A Blog by International Students at Leiden University

How to Begin to Self-Study Dutch: A Few Tips

Eager to get to know a new culture? Yes?… Great! You successfully took the first step to start. Adapting to a wholly new culture, being surrounded by a new language with a unique pronunciation may not be easy to handle for a new-comer. The second step to enjoy a new culture would definitely be to learn the local language. Not local as Frisian local, but the common language of “the Low Lands”: Dutch or… Nederlands.

The Flag of Friesland – Frisian (Fries) is the official local language of Friesland province in the Netherlands

What is the first step?

To decide your course of action. The first option which comes into mind may be to enroll in a language course. For example, Leiden University Language Centre offers Dutch courses indeed. However, there may well be the ones who want to follow the self-study method like me, for any reason. I have to admit that resources on the internet for the Dutch language are not so abundant in comparison with English or German. But still, you can access a number of online websites and materials, e.g. nt2taalmenu. As diving into these websites, google translate will be your loyal supporter in the first weeks.

How to proceed in the first times?

Dutch is particularly important if you want to live in the NL after your studies

The most important point at the outset is to learn the pronunciation of the sounds, particularly when two or more letters come together. Some of them are ei, ui, ij, sch, oe. These sounds may be impossible to guess for a foreigner because they are unique. However, that’s what makes Dutch fun to speak. By the way, this is a very fundamental and crucial matter. I observed that many foreigners do not accord sufficient importance on this issue. Remember, it is harder to fix something wrongly made than to correctly make it! There are a lot of audios, podcasts explaining how to pronounce the sounds on online streaming websites, like YouTube.

Second important step is to involve Dutch into your daily life. Checking the meaning of every single sign and trying to say your daily routines in Dutch may be useful step in the beginning. At least, try to develop greetings and a couple of sentences with the people who works at your school. The more you repeat, the more you become fluent. Actually, isn’t speaking all about repetition of certain patterns?

By the way, low lands comes with its super flatness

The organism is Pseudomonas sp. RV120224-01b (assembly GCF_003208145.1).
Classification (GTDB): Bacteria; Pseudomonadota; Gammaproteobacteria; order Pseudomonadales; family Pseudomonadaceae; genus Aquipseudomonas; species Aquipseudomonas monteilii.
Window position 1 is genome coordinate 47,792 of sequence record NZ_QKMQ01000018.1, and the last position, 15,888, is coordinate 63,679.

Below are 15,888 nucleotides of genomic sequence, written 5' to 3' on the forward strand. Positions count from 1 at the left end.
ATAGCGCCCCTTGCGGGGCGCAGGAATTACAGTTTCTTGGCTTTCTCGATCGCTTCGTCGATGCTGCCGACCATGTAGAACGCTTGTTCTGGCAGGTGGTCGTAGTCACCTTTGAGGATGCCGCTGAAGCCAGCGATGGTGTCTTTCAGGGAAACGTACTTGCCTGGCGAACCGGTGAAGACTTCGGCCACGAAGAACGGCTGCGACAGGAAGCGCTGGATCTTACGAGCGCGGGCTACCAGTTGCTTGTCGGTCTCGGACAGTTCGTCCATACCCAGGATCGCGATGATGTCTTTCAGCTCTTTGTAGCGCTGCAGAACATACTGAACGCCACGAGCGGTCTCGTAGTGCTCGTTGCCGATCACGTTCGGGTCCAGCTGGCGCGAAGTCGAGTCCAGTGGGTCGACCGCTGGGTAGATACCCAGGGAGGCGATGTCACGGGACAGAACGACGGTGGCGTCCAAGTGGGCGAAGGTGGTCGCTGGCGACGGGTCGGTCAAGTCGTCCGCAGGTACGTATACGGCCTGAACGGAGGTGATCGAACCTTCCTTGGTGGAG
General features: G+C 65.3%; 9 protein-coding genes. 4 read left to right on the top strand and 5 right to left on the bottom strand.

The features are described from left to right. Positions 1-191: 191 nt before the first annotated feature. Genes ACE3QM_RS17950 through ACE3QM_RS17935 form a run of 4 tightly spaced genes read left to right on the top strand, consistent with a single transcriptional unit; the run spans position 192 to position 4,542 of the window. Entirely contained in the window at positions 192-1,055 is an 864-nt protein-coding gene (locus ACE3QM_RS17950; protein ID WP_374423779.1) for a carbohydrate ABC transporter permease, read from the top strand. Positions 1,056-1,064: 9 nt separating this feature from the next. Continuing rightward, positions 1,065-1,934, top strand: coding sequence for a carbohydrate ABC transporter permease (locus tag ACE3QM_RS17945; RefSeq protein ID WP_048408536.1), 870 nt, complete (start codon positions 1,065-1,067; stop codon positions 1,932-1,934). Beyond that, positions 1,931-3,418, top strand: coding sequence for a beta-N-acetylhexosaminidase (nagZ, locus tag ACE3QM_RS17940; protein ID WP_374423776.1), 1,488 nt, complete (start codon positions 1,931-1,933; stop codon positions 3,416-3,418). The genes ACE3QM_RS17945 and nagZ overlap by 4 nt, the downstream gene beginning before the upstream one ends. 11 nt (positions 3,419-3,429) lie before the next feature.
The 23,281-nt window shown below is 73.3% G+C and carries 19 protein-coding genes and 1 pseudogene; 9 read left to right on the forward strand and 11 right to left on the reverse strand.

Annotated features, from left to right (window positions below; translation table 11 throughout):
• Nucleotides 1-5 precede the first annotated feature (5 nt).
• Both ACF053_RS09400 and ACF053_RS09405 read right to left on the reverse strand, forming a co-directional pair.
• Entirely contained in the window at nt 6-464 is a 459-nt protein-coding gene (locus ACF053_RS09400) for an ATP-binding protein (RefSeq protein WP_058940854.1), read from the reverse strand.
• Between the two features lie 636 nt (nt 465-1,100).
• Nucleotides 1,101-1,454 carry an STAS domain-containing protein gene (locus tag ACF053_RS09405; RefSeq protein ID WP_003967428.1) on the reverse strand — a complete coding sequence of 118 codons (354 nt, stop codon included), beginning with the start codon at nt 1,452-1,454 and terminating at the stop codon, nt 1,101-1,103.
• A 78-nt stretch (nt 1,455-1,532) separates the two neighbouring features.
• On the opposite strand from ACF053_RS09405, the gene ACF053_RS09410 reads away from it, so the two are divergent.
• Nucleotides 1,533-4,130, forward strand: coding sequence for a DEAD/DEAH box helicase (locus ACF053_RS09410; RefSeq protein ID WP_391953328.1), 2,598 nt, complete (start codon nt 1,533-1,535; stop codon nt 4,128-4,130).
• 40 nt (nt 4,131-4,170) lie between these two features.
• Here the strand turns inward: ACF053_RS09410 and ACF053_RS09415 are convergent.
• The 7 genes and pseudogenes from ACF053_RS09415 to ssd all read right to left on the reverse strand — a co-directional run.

A bit of my story

When I first I arrived in Netherlands, I didn’t use to understand even a word I heard. The only thing came to my ears was a combination of uniquely pronounced sounds. Luckily, every single person in Netherlands is capable of communicating in English. This fact was quite an advantage in my first months. I was pretty happy with the fact that I was able to talk to everyone without knowing how to speak the local language.

After a while, once a Dutch friend whom I then just met asked me the killer question, which ignited me to start learning Dutch: “Hoe gaat het met je Nederlands?” (How is it going with Dutch?). Then, I realized that my relations in the Nederlands with local people would be better off if I knew Dutch. Even if they are so kind as to switch to English when they notice that I am a foreigner, they feel content when I want to talk in Dutch.

Two hours full of Dutch each week at BplusC

It’s been 3 months since I started studying Dutch on my own. I have been following free language café days (Taalcafé) provided by BplusC Library which helped me a lot. Every morning on my way to faculty (of course on my bike), I have been listening to local radio, Sleutelstad FM. I’m trying to speak as much as possible. Even if I still make some mistakes, everyone around is assisting me in my endeavors of learning Dutch. I got so many positive feedbacks on my pronunciation as well which made me even more motivated. For my pronunciation, I carefully listened to pronunciation guides on online contents created by native speakers and repeated them multiple times. Then I requested my Dutch friends to listen to my pronunciation and, if there is any mistake, to correct me. I think, so far, it’s worked.

My experience to share flowing from past six months is that: “If you want to be a part of Dutch society in real terms, don’t hesitate to begin your journey with speaking a few words Dutch! One word will led to another! You can learn them even by yourself!”

As a last point, feel free to stress the awesome letter “g” as much as you can, it’s a sheer fun!

Let us know your tips on studying Dutch in the comments below! Cheers!

Leave a Reply


This entry was posted on February 21, 2019 by in Culture, Living in Holland, Practical Stuff, Tarık_Ünal and tagged , , , .

Hit Counter

  • 888,603 total visits!
%d bloggers like this: